Microsoft will retire Office 365 A1 Plus for Education

You can still use the A1 for Education for one more year.

by Flavius Floare
Flavius Floare
Flavius Floare
Flavius is a writer and a media content producer with a particular interest in technology, gaming, media, film and storytelling. He enjoys spending time in nature and at... read more
Affiliate Disclosure
  • Office 365 A1 for Education will be retired on August 1st, 2024.
  • Some storage changes are coming to Office 365 for Education as well.
  • Microsoft has prepared a guide for you to follow for a better transition. 
microsoft 365 a1 for education

The summer is almost gone, and the school year will start for a lot of countries in the Northern Hemisphere, and Microsoft has found the moment to announce that it will retire the Office 365 A1 Plus program for Education starting August 1st, 2024.

For those of you who don’t know, Office 365 A1 Plus is a free Office subscription that includes Office desktop apps for schools that purchased Office institution-wide for faculty and staff.

While the Office 365 A1 Plus will be retired next year, schools are encouraged to use Office 365 A1, which is a no-cost option, or Microsoft 365 for Education, which will be at a significant discount.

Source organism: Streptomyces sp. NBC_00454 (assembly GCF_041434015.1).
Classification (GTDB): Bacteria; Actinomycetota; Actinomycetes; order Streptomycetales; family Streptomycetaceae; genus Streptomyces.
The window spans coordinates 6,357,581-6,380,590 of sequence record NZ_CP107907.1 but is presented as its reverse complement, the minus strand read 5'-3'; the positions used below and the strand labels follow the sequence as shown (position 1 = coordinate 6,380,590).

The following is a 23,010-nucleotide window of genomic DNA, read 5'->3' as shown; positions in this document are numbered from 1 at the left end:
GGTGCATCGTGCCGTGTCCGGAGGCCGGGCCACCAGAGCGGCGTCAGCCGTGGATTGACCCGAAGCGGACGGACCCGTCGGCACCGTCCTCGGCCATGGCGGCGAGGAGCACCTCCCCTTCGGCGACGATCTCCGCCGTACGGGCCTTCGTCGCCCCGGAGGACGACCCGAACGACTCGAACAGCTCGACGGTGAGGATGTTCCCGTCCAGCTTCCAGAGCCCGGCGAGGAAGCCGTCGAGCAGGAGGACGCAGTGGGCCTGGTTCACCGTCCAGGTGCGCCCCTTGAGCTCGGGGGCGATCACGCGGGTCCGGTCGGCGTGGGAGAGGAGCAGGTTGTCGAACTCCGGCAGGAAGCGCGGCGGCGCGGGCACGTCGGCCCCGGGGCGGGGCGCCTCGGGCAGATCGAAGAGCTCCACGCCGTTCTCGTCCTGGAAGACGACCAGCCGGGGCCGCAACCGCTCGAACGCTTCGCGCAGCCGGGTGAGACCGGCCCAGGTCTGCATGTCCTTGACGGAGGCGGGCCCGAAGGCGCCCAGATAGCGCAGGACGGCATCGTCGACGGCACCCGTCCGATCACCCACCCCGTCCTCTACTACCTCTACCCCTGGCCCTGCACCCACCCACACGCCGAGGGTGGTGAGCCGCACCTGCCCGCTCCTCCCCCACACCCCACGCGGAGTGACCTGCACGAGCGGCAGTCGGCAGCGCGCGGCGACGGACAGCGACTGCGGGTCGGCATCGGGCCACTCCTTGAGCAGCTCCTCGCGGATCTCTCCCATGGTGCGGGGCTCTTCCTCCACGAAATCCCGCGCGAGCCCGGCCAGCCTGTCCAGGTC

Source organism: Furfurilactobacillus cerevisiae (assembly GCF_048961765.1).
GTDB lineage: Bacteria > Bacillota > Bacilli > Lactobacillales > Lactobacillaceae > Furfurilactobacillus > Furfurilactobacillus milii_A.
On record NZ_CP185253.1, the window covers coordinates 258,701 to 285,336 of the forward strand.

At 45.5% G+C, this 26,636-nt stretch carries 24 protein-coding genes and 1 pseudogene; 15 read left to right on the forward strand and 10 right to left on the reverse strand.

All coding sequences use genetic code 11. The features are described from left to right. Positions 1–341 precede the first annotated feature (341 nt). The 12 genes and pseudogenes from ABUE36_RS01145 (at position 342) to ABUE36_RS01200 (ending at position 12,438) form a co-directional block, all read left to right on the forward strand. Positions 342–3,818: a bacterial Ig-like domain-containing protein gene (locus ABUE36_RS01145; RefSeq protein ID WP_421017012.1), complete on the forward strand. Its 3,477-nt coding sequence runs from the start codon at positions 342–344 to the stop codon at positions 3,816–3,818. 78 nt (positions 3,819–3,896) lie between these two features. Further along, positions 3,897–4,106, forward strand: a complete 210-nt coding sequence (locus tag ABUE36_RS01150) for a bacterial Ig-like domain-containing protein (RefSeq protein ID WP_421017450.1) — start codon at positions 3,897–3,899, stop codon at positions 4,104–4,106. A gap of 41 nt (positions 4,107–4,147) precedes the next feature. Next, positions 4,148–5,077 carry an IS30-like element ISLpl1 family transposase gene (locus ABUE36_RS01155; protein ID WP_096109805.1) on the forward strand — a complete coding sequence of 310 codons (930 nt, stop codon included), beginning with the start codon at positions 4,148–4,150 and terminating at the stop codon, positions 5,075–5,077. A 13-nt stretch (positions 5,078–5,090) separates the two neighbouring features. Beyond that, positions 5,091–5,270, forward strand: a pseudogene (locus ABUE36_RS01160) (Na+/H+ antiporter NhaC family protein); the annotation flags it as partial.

And there is something else too: Microsoft will also reduce the cloud storage limit for Microsoft 365 or Office 365 education customers. All school tenants will now receive 100TB of storage across OneDrive, SharePoint, and Exchange, with an additional 50GB or 100GB of pooled storage per paid user for A3 and A5 subscriptions.

Each user will be limited to a maximum of 100GB of OneDrive storage within that 100TB school storage pool. This change will happen on February 1, 2024.

Why is Microsoft retiring 365 A1 for Education?

The Redmond-based giant tech says there are good reasons why it’s retiring the 365 A1 for Education program.

From a cost perspective, storing data, accounts, and information that is mostly unused is not sustainable in the long 365 a1 for education

Plus, unused data also has a significant impact on the carbon footprint. With these changes, Microsoft pledges to efficiently use its resources to reduce this impact, and it encourages users to do the same, on their part.

Given the recent hacks and data breaches that a lot of Microsoft products have experienced, storing data without a plan for end-of-life puts schools and education institutions at risk for cybernetic attacks.

If you don’t know how to proceed, Microsoft has created a guideline for you to follow and use, in light of these changes. And you can also visit their site to find out more about it.

What do you think about it? Let us know in the comments section below.

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